Good, bad and the ugly

The possible resolution of Syrian and Yemeni conflicts, or otherwise, will determine future relations between the GCC countries and Iran.

The hazardous journey of hundreds of thousands of Syrians to Europe epitomised the desperate state of affairs in West Asia in 2015.

At the other end of the spectrum, a coalition of Tunisian unionists, employers, lawyers and human rights activists won the 2015 Nobel peace prize for preventing the Jasmine revolution from sliding into chaos like the other Arab uprising countries. Between these extremes lay a multitude of gains and losses.

The economies weathered the first full year of declining oil prices, which slipped from $115 a barrel in June 2014 to an 11-year low of $36 a barrel in December 2015. This has left, for example, Saudi Arabia searching for economic reforms much earlier than it would have liked to and forced Oman to hike corporate taxes and consider removing fuel subsidies.

Positively, however, forward-planning economic diversification during the last 15 years held other Gulf Cooperation Council (GCC) countries, like the United Arab Emirates (UAE) and Qatar, in better stead. 

Politically, the region witnessed several elections with Turkey voting twice to break a political logjam and Egypt, too, voted to choose its parliamentarians. In the GCC countries, the UAE and Oman carried forward their political participation experiments.

Saudi Arabia allowed women to vote and contest for the first time in the municipal polls, which ensured the election of 20 women. Providing further evidence of women’s empowerment, Qatari women made history by winning two seats in the municipal election.

Another significant development was the generational leadership reshuffle in Saudi Arabia, following the death of King Abdullah bin Abdulaziz. With King Salman naming Mohammed bin Nayef as the next in command in the hierarchy, a grandson (not son) of the founder of the Kingdom is now the crown prince for the first time in the country’s history.

In terms of the wider regional and international political developments, the century-old Palestine-Israel conflict remained resistant to any attempt towards resolution. A French initiative to revive the “dead” peace process through a UN Security Council resolution was dismissed as a “dictate” by Israel.

The scourge of the Islamic State (IS) not only hogged regional headlines, but attracted international attention too. Its deviant ideology, radical propaganda and bloodthirsty actions deepened sectarian wounds in the region. How the regional–especially Turkey, which has half-heartedly dealt with IS because of the Kurdish issue–and international coalitions deal with this menace will determine the road ahead for the region.

Both IS and a lack of political will to implement a raft of political and economic reforms unleashed by Prime Minister Haider Al Abadi meant Iraq faced problems across all realms, including the possibility of disintegration. Iraqi forces claiming Ramadi back from IS a few days ago is perhaps the only cheer-worthy development.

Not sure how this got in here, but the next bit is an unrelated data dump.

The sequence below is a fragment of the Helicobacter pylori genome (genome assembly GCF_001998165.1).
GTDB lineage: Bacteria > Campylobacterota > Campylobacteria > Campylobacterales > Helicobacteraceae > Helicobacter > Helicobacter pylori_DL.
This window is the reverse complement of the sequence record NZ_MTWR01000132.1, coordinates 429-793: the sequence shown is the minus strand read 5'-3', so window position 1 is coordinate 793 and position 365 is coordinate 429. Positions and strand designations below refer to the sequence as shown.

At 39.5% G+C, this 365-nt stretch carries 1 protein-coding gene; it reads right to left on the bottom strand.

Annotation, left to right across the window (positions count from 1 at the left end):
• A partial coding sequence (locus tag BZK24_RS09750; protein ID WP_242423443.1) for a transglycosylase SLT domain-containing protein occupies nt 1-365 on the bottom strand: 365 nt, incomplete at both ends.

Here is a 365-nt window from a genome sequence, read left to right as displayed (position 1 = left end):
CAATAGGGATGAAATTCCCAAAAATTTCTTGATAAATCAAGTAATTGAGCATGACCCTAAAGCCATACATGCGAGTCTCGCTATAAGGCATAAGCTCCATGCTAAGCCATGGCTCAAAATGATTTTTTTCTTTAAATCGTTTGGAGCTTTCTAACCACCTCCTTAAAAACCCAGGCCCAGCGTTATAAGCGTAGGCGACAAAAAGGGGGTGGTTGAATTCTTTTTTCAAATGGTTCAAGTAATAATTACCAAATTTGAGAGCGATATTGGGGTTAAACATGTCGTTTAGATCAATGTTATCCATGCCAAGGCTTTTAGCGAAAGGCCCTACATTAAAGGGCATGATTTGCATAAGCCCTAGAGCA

The year, however, ended on an optimistic note with regard to Syria. A conference meant to unite Syrian rebel factions fighting against President Bashar al-Assad ended in an agreement in Riyadh, despite some groups pulling out and several disputes along the way.

This became possible following a meeting in Vienna in November, when 17 countries decided that a unified and internationally backed rebel coalition was the best way to ensure a diplomatic solution to the war. While it has been largely agreed that Bashar will be part of the negotiations that are expected to start in early 2016, it is inconclusive if he will still be there by the end of it.

This development was partly conditioned by Russia’s sudden return to the “big game,” with President Vladimir Putin launching a military and diplomatic offensive in Syria. While being pro-Bashar, Russia’s intervention in the four-year war has been masked as “anti-terrorist” or anti-IS. Irrespective of Moscow’s real agenda, there is no doubt that Russia’s entry served as a fresh impetus to finding a way out of the diplomatic and military impasse in Syria.

Road to recovery
Egypt, however, continued on its tentative road to recovery. Economic and political stakes of several GCC countries are high in this populous and strategically important nation.

According to a recent Standard & Poor’s Rating Services report, Egypt will “largely remain politically stable and its economy will continue to progressively grow in the face of important macroeconomic headwinds.”

The effort to resolve Yemen’s quagmire continues with the help of an Arab coalition led by Saudi Arabia and the UAE. Warring parties wrapped up peace talks in Switzerland in December without a major breakthrough, but are expected to meet again in January.

The possible resolution of both Syrian and Yemeni conflicts, or otherwise, will determine the future relations between the GCC countries and Iran.

This assumes importance after the United States and five other world powers signed a nuclear deal with Iran to end “decades of animosity” with and international isolation of the Islamic republic. It also pushes to the margins the spectre of war with Iran, which reared its ugly head umpteen times during the last 15 years.

Even if these two different, but inter-related, relationships improve marginally, there would be room in the long run to recalibrate the region’s security architecture — from being US-centric to evolving a collective security mechanism. Herein lies the possibility of greater peace and stability in the region not just in 2016 but for much longer.

(The writer is a Dubai-based political analyst, author and honorary fellow of the University of Exeter)

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